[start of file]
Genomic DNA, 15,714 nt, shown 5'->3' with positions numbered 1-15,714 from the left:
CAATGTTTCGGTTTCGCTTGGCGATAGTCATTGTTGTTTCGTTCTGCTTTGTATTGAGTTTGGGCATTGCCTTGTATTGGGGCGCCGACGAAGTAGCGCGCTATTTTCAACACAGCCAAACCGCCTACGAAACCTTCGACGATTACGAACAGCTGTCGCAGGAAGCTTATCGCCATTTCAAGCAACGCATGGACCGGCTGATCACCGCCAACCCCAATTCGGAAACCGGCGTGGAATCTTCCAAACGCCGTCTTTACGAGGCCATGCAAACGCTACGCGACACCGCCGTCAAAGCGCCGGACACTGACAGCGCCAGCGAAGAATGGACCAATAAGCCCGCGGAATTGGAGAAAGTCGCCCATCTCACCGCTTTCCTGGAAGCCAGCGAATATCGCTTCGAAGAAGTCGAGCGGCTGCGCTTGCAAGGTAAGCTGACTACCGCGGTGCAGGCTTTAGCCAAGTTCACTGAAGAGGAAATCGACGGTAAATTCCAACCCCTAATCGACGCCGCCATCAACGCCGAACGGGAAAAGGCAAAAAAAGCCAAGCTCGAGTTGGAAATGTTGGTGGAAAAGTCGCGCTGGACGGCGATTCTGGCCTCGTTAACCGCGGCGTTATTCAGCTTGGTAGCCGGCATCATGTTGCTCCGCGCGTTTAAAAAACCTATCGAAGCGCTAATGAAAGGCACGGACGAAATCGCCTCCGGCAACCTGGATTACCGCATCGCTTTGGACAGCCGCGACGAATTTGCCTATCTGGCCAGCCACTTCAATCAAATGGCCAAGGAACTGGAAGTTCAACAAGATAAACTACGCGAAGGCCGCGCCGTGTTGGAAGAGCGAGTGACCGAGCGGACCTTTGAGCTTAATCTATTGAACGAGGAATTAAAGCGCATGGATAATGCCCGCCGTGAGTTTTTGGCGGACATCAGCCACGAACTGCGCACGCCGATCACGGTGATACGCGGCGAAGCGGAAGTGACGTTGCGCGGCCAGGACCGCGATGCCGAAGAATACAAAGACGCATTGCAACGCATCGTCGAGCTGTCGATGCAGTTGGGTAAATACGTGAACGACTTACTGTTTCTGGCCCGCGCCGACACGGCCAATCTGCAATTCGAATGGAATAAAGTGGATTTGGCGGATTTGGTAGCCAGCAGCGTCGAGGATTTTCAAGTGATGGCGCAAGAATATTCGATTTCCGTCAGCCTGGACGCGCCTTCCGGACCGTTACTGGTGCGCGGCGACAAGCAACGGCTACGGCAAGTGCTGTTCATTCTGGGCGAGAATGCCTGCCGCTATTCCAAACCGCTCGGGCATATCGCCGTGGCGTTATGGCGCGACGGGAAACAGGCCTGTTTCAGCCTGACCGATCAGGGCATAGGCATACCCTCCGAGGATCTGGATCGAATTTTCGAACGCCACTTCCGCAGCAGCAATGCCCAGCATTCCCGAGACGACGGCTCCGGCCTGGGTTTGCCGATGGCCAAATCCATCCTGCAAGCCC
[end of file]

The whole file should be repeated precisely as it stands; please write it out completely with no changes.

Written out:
Genomic DNA, 15,714 nt, shown 5'->3' with positions numbered 1-15,714 from the left:
CAATGTTTCGGTTTCGCTTGGCGATAGTCATTGTTGTTTCGTTCTGCTTTGTATTGAGTTTGGGCATTGCCTTGTATTGGGGCGCCGACGAAGTAGCGCGCTATTTTCAACACAGCCAAACCGCCTACGAAACCTTCGACGATTACGAACAGCTGTCGCAGGAAGCTTATCGCCATTTCAAGCAACGCATGGACCGGCTGATCACCGCCAACCCCAATTCGGAAACCGGCGTGGAATCTTCCAAACGCCGTCTTTACGAGGCCATGCAAACGCTACGCGACACCGCCGTCAAAGCGCCGGACACTGACAGCGCCAGCGAAGAATGGACCAATAAGCCCGCGGAATTGGAGAAAGTCGCCCATCTCACCGCTTTCCTGGAAGCCAGCGAATATCGCTTCGAAGAAGTCGAGCGGCTGCGCTTGCAAGGTAAGCTGACTACCGCGGTGCAGGCTTTAGCCAAGTTCACTGAAGAGGAAATCGACGGTAAATTCCAACCCCTAATCGACGCCGCCATCAACGCCGAACGGGAAAAGGCAAAAAAAGCCAAGCTCGAGTTGGAAATGTTGGTGGAAAAGTCGCGCTGGACGGCGATTCTGGCCTCGTTAACCGCGGCGTTATTCAGCTTGGTAGCCGGCATCATGTTGCTCCGCGCGTTTAAAAAACCTATCGAAGCGCTAATGAAAGGCACGGACGAAATCGCCTCCGGCAACCTGGATTACCGCATCGCTTTGGACAGCCGCGACGAATTTGCCTATCTGGCCAGCCACTTCAATCAAATGGCCAAGGAACTGGAAGTTCAACAAGATAAACTACGCGAAGGCCGCGCCGTGTTGGAAGAGCGAGTGACCGAGCGGACCTTTGAGCTTAATCTATTGAACGAGGAATTAAAGCGCATGGATAATGCCCGCCGTGAGTTTTTGGCGGACATCAGCCACGAACTGCGCACGCCGATCACGGTGATACGCGGCGAAGCGGAAGTGACGTTGCGCGGCCAGGACCGCGATGCCGAAGAATACAAAGACGCATTGCAACGCATCGTCGAGCTGTCGATGCAGTTGGGTAAATACGTGAACGACTTACTGTTTCTGGCCCGCGCCGACACGGCCAATCTGCAATTCGAATGGAATAAAGTGGATTTGGCGGATTTGGTAGCCAGCAGCGTCGAGGATTTTCAAGTGATGGCGCAAGAATATTCGATTTCCGTCAGCCTGGACGCGCCTTCCGGACCGTTACTGGTGCGCGGCGACAAGCAACGGCTACGGCAAGTGCTGTTCATTCTGGGCGAGAATGCCTGCCGCTATTCCAAACCGCTCGGGCATATCGCCGTGGCGTTATGGCGCGACGGGAAACAGGCCTGTTTCAGCCTGACCGATCAGGGCATAGGCATACCCTCCGAGGATCTGGATCGAATTTTCGAACGCCACTTCCGCAGCAGCAATGCCCAGCATTCCCGAGACGACGGCTCCGGCCTGGGTTTGCCGATGGCCAAATCCATCCTGCAAGCCC